Summary: If you’ve read anything at all about nutrition, you’ve likely heard of the importance of proper pH balance in the body. But what is meant by proper, and where in the body should one assess acid-alkaline balance? Blood, urine, saliva, gastric juices, intestinal fluids—each of these has its own ideal pH range varying from highly acidic to highly alkaline. Just how does a nutritionist make sense of pH and apply it practically? That’s the subject of this outstanding primer from 1965 by renowned chiropractor Dr. George Goodheart, who presents some of his clinical observations in balancing pH in patients. While “pH” does ultimately refer to the acid-alkaline balance of an individual’s blood, he says, one can assess that value simply be measuring the pH of the saliva, which mirrors blood pH. (Urine pH, on the other hand, does not reflect the pH of the blood.) And contrary to popular belief, he adds, diet alone is seldom sufficient to alter a person’s pH, which is far more dependent on the functioning of the endocrine system and the ability of the body to digest fats than it is on the foods the individual is eating. Dr. Goodheart discusses both chiropractic and nutritional means of addressing these issues while presenting some of the classic symptoms of hyperalkalinity—such as allergies, insomnia, and arthritic pain—as well as those of hyperacidity, including breathlessness, dry skin, and hard stool. By addressing endocrine imbalances and poor fat digestion in the patient, he says, these often mystifying symptoms can be readily resolved. From the Digest of Chiropractic Economics, 1965. Reprinted by the Lee Foundation for Nutritional Research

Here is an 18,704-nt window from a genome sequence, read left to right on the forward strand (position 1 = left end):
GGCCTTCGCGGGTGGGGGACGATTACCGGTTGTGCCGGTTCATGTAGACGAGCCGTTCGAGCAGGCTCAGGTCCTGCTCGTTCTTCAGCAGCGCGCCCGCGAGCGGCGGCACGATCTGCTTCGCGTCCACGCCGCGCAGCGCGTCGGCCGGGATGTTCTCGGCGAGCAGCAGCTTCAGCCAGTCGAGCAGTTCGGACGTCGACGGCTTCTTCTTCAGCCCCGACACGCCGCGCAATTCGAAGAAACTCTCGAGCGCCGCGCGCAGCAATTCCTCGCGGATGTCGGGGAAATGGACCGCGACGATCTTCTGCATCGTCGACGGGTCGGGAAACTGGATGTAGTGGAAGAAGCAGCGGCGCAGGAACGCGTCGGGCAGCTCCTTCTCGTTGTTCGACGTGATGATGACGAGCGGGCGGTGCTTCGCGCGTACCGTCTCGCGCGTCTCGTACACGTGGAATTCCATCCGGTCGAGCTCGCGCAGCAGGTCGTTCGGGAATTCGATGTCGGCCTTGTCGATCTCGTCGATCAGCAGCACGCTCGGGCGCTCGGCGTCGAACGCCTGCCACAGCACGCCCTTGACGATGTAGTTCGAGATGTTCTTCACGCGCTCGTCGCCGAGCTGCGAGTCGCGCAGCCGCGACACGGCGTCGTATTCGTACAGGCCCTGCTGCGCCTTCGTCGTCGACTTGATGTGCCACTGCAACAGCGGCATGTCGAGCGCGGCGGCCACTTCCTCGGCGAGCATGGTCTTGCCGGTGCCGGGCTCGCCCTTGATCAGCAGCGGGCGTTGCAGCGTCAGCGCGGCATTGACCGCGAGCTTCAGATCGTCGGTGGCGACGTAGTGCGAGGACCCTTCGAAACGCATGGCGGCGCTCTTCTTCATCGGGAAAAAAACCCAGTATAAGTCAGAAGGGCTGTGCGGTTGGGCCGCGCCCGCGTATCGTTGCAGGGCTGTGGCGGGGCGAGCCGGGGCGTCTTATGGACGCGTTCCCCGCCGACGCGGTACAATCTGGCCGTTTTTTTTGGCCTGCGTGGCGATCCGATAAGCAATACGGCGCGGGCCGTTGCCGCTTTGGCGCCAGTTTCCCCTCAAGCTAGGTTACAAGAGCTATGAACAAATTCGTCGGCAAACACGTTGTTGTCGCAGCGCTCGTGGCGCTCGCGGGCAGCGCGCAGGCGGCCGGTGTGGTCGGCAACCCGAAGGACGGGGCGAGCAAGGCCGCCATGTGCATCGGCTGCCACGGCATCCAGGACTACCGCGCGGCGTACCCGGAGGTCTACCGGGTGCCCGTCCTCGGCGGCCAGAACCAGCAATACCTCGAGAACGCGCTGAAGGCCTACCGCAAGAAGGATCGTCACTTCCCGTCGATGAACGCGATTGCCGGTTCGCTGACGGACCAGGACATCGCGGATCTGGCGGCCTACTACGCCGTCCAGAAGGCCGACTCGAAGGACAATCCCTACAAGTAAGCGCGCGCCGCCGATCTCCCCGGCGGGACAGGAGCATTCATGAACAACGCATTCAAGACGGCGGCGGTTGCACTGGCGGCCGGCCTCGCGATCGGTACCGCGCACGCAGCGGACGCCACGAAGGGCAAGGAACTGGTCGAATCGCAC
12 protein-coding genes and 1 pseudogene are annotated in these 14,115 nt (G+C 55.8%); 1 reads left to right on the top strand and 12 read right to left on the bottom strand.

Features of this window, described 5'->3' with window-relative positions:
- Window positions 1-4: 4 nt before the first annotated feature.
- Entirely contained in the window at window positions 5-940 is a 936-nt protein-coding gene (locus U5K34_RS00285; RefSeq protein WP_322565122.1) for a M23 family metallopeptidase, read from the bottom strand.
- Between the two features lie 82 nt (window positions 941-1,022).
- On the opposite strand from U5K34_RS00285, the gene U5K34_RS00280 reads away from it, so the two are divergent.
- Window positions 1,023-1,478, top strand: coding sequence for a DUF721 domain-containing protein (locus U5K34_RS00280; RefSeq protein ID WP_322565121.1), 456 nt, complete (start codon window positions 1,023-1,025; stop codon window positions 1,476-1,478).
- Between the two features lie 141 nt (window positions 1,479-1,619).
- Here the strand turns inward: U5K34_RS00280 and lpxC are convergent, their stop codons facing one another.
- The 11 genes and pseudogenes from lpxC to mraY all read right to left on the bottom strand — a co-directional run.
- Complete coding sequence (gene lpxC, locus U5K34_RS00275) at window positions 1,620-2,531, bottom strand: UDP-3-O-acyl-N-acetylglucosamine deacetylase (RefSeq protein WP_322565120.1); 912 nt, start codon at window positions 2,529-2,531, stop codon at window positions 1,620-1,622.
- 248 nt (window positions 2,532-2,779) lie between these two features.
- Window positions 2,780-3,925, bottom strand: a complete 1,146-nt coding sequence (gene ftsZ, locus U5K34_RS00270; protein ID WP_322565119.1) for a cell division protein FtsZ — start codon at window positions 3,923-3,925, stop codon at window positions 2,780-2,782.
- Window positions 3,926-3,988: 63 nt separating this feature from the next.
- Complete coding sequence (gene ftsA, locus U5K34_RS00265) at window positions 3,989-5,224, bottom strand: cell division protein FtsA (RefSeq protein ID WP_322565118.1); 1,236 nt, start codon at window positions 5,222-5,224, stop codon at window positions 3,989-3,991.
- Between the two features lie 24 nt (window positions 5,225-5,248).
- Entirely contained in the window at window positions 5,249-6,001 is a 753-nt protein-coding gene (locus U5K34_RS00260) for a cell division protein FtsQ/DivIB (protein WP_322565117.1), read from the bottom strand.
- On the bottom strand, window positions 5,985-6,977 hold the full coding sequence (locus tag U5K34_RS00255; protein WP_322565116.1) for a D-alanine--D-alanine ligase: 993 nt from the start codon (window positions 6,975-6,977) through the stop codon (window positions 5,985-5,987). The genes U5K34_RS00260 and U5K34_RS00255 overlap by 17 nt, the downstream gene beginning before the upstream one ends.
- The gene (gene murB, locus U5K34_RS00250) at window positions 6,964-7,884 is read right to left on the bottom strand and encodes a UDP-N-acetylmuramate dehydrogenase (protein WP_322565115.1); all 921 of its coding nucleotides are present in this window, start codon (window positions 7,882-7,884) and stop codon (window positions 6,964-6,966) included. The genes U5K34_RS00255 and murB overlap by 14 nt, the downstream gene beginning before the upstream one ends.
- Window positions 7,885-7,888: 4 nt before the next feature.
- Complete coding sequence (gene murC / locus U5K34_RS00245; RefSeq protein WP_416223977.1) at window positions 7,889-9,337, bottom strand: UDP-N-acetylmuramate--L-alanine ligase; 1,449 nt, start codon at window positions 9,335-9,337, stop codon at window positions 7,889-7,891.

Foreword to “Rebuilding Health: The Waerland Method of Natural Therapy”

By Dr. Royal Lee

Summary: Ebba Waerland was a natural foods advocate and healer from Sweden who gained international fame during the mid-twentieth century. The Waerland dietary system—named after her husband, physiologist Are Waerland—emphasized whole, natural foods over processed, nutrient-deficient ones, and it was very successful and popular in Europe. For the U.S. edition of her 1961 book, Rebuilding Health, Ms. Waerland asked American nutrition giant Dr. Royal Lee to write the foreword, which is presented here. In it Dr. Lee laments the assumption by modern civilization that industrially processed food is harmless—that “in some miraculous way, [the body] can transmute demineralized, devitaminized foods into healthy tissue.” A short biography of Ms. Waerland, from the book’s jacket, is included along with Dr. Lee’s foreword. From Rebuilding Health: The Waerland Method of Natural Therapy, 1961. Reprinted by the Lee Foundation for Nutritional Health

Anti-Stiffness Factor

Author unknown

Summary: The facts behind the Wulzen factor—an important fat-soluble nutrient found in raw milk and sugarcane juice—have been lost to modern science. Also known as the “anti-stiffness factor” because it combats arthritis and relieves pain, swelling, and stiffness, the Wulzen factor was considered an actual vitamin by a number of early nutrition investigators, but it was never accepted as such by medical or government “authorities.” To acknowledge it would have required the admission that pasteurization of dairy products is a causative factor in arthritis, and such an admission would never be made by those who so vigorously promoted and enforced pasteurization laws. From Annual Review of Biochemistry, 1951. Part of Lee Foundation for Nutritional Research reprint 27A. (To read reprint 27A in its entirely, including an in-depth discussion of the negative effects of milk pasteurization, see “A Fresh Look at Milk” in these archives.)